Thursday, June 18, 2009

Amazing software for my Canon S3 camera

I stumbled onto this software site tonight. I have a hard time explaining how wonderful this software add-in sounds to me. There are a number of things that I've been wanting to do and was disappointed that my camera couldn't do that now are possible through this software!

If you want to read about it, the main page is here.
I found out about it through a kind of roundabout means. I read the MAKE: blog. It is a blog for folks who enjoy making things. The post I read on that blog is interesting enough. It is about making an automated robotic device that allows you to create panoramic views with your digital camera at the push of a button. The post is here.
While I was reading it, it linked to the actual construction instructions here.
And on that first page of the 13 steps to make the robotic controller, the CHDK program was mentioned. I did not know before that moment that anyone was mucking about, adding software TO the already existing instruction set inside my Canon camera. I wouldn't have thought of it, though that is the domain of a lot of the MAKE: projects: "hacking" or changing either hardware or software of modern devices to make them do things they couldn't before or extending the possibilities of the device far beyond the manufacturer's thinking. CHDK makes use of the microprocessor that controls the camera (every digital camera contains a microprocessor) to act as a programmable computer that provides the extra capabilities.
This software does that with a vengeance! Here's a partial list of things possible through using CHDK, divided into six categories:
a. Enhanced ways of recording images - you can capture still pictures in RAW format (as well as JPEG), and for video images you can have increased recording time and length (1 hour or 2 GB), and a greatly increased range of compression options.
b. Additional data displays on the LCD screen - histogram, battery life indicator, depth of field, and many more.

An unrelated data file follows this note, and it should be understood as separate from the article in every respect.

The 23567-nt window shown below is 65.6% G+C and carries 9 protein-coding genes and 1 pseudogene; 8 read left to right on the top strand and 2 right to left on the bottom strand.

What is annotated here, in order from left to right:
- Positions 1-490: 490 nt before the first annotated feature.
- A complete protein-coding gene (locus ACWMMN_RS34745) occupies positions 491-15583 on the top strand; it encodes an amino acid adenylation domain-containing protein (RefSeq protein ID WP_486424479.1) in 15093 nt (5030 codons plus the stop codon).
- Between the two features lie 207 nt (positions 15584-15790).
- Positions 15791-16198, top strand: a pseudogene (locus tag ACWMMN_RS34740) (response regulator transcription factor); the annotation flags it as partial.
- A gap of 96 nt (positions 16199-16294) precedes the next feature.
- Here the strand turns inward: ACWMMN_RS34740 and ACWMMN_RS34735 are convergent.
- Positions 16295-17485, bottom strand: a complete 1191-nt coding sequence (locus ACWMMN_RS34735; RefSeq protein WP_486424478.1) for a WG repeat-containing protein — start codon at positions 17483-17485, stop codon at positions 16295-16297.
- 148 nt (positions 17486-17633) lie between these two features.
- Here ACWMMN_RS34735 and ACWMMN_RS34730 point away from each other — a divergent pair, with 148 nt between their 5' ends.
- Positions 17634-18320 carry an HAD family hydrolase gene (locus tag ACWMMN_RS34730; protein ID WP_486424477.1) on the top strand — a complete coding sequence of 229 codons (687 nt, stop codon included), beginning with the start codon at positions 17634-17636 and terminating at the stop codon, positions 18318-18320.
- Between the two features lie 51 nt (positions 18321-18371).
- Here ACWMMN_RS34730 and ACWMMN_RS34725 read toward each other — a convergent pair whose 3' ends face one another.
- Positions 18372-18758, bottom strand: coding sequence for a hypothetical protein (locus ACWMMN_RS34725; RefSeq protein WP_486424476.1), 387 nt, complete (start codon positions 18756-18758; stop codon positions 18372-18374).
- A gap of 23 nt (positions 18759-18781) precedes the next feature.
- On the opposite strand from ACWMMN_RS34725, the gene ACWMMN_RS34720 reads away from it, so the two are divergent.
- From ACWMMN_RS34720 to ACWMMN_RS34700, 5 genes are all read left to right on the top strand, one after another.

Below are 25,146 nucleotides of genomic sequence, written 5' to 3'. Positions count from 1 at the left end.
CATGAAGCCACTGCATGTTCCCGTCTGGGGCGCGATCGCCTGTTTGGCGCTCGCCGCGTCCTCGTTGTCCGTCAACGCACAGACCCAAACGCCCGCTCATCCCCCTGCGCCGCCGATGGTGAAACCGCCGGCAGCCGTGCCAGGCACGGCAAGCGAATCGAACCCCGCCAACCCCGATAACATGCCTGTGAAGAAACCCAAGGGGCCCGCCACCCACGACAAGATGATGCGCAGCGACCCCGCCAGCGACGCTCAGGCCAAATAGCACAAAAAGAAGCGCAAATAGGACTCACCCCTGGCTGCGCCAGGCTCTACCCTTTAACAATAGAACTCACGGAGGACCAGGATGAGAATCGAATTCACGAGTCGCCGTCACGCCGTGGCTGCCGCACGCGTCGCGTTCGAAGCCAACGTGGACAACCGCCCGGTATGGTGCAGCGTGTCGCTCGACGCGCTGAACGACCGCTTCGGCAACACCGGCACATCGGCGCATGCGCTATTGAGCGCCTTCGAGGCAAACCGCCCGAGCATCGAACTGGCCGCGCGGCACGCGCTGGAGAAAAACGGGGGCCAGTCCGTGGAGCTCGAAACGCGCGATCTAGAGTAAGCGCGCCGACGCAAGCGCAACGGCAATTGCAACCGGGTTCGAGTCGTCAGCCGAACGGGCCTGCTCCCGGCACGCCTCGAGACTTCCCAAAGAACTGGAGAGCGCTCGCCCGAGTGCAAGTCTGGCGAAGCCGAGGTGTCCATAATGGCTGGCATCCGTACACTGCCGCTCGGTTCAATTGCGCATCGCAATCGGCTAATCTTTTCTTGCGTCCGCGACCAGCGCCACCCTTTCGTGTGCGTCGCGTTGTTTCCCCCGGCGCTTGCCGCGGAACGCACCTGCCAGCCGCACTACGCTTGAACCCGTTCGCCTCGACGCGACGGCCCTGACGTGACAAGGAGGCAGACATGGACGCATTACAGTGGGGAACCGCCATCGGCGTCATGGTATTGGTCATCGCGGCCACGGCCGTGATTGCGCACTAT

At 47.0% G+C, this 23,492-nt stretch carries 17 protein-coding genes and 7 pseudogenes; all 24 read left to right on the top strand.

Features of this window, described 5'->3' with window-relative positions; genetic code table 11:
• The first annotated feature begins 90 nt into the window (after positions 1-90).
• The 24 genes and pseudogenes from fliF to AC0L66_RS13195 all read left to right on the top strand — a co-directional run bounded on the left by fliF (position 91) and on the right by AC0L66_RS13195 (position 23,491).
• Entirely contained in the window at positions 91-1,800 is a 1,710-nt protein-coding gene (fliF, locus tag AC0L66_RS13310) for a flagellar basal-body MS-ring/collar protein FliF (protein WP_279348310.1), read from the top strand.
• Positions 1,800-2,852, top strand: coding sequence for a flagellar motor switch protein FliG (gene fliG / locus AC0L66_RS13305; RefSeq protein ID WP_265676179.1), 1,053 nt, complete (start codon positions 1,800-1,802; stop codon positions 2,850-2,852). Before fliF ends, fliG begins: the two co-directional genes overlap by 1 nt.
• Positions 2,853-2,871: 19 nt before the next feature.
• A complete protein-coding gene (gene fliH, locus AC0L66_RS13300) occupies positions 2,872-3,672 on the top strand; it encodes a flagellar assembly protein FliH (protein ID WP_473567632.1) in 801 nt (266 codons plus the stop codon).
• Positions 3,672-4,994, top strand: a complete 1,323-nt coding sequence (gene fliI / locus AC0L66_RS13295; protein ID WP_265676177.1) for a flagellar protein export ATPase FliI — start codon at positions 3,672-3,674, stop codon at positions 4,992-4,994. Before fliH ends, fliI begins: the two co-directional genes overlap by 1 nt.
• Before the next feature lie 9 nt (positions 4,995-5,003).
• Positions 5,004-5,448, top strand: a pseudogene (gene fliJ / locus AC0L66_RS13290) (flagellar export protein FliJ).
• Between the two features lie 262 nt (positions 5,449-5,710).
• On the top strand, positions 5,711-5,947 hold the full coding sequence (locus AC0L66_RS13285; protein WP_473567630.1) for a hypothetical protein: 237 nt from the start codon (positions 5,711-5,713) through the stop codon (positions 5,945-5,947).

c. Additional photographic settings that are not available on the camera by itself - longer exposure times (up to 65 seconds), faster shutter speeds (1/25,000 sec, and faster in some cases), automatic bracketing of exposure, etc.
d. The ability for the camera to run programs ('scripts', written in a micro-version of the BASIC language) stored on the memory card - these programs allow you to set the camera to perform a sequence of operations under the control of the program. For example, a camera can be programmed to take multiple pictures for focus bracketing, or take a picture when it detects that something in the field of view moves or changes brightness.
e. The ability to take a picture, or start a program on the memory card, by sending a signal into the USB port - you can use the USB cable to take a picture remotely.
f. The ability to do a number of other more useful (and fun) things, such as act as a mini file browser for the memory card, let you play games on the LCD screen, etc.
And (just think about it), the possible things that the software can do for the camera and user may GROW in number, because, now that the genie is out of the bottle, there are a host of folks out there, poking and prodding away in multiplicities of experiments, trying to create new features no one else has thought of. I'm boggled...and excited...and anticipating my camera getting much more use.

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